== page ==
Starbucks is calling for nationwide pause in mail-in union votes: NPR


Starbucks says regional employees on the National Labor Relations Board repeatedly crossed the line of neutrality to help union organizers in Kansas. Here, activists protest against Starbucks CEO Howard Schultz in New York City last month.

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Michael M. Santiago/Getty Images


Starbucks says regional employees on the National Labor Relations Board repeatedly crossed the line of neutrality to help union organizers in Kansas. Here, activists protest against Starbucks CEO Howard Schultz in New York City last month.

Michael M. Santiago/Getty Images

Starbucks is accusing National Labor Relations Board employees of secretly coordinating with union organizers in the Kansas City area — and wants the agency to withhold all mail-in votes nationwide until a full investigation is conducted. But labor organizers immediately called the move an extension of a broader anti-union campaign.

allegation a. is in the center of 16 page letter Starbucks attorneys sent NLRB President Lauren McFerran and the agency’s general counsel on Monday.

In the letter, which Starbucks shared with NPR, the company accused NLRB personnel and the union of exploiting vulnerabilities in the mail-in ballot system so that, earlier this year, unionized a store in Overland Park, Kansas. But the vote can be influenced in a wrong way.

Starbucks alleges that NLRB regional employees repeatedly crossed the line of neutrality, alleging that despite ordering mail-in elections, the agency sent some voters to Starbucks without notifying them in person. Arrange to cast your vote.

It also said that NLRB workers shared real-time information with the organizers on whether certain ballots were received. And the company said it believes similar action has taken place in at least two other NLRB areas.

The National Labor Relations Board was established in 1935 to protect workers’ rights to organize and bargain collectively with their employers on working conditions and other issues.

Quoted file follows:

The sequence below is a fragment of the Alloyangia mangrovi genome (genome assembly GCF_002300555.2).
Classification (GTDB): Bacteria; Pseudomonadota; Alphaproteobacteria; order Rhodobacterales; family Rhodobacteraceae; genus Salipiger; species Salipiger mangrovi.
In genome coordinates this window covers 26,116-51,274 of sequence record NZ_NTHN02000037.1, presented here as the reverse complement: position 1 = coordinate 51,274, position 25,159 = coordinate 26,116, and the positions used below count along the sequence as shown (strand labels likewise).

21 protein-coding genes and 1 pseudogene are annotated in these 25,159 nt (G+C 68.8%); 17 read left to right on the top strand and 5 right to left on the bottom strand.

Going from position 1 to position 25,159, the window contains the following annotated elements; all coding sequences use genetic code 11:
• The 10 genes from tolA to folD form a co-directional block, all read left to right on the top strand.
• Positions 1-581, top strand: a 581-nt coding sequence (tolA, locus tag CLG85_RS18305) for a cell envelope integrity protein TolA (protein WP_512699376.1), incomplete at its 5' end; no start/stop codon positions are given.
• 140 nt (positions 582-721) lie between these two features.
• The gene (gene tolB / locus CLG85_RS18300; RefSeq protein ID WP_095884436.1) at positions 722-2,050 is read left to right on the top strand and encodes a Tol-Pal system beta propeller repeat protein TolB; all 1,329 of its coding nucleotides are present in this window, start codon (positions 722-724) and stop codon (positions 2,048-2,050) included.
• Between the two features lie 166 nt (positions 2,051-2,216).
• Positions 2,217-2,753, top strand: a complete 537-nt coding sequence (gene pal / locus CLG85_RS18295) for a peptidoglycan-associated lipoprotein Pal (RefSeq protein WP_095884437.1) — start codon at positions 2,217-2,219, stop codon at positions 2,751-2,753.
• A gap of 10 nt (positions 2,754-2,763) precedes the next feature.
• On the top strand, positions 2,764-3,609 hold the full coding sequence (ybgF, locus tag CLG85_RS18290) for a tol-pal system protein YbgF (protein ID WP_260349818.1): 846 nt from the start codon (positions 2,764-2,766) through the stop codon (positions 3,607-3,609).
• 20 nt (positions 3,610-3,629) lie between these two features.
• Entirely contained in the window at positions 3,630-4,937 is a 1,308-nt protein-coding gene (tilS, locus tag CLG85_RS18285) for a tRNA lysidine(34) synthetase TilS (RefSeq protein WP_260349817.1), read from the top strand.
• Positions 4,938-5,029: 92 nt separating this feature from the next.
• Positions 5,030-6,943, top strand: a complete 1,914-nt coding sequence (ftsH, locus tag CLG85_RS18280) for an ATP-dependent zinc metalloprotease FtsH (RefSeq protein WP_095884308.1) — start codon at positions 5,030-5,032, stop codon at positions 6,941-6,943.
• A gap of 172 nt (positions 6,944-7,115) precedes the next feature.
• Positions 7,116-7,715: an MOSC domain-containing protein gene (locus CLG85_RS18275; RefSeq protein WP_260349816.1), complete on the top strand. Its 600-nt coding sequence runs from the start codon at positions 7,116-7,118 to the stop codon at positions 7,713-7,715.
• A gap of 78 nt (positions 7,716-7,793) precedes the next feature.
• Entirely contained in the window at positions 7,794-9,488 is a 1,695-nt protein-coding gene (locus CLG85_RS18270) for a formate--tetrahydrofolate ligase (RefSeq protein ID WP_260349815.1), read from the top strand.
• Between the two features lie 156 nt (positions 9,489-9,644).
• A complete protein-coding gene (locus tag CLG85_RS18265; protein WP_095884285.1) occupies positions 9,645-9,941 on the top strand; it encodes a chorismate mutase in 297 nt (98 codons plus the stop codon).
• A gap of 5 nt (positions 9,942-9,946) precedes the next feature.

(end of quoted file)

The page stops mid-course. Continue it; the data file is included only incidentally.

According to NPR member station KCUR, in the April vote to form the union, six activists voted and one opposed, and the other seven votes were challenged.

NLRB and organizers respond to Starbucks claims

When reached for comment, NLRB spokeswoman Kayla Bladow said the agency does not comment on open matters.

“Those challenges should be raised in specific filings for particular cases,” Bladow said. “The field staff – and, ultimately, the Board – will consider carefully and impartially any challenges raised through these established channels, including opportunities for expeditious review in both representation and unfair labor practice cases.”

Starbucks Workers United, a pro-union group, said the new allegations are part of Seattle Corporation’s broader strategy to thwart organized labor.

“This Starbucks is again attempting to divert attention from its unprecedented anti-union campaign, which has involved firing more than 75 union leaders across the country,” the group told NPR via email. “The workers have spoken loud and clear, winning 82 percent of the Sangh elections.”

Where Do Starbucks Allegations Come From?

Starbucks says the allegations originated with an “NLRB career professional” calling it “with a concerted effort to tip the scales in voting in favor of the union in the Kansas City area (Overland Park) store election.” specifically aware of the mentioned documents.” Starbucks did not name the person.

Asked in a follow-up conversation whether the NLRB worker had used federal whistleblower protocol or had contacted the agency’s inspector general about their concerns, the company said only that the person’s supervisor had refused to pursue their claims. option was selected.

Despite Starbucks’ insistence that its employees—known as “partners”—do not require a union, Starbucks Workers United says that more than 200 of the company’s stores in the US are now unionized. The effort has gathered rapid momentum over the past year, but unionized locations represent only a small fraction of the 15,650 U.S. stores listed in Starbucks’ most recent earnings report.

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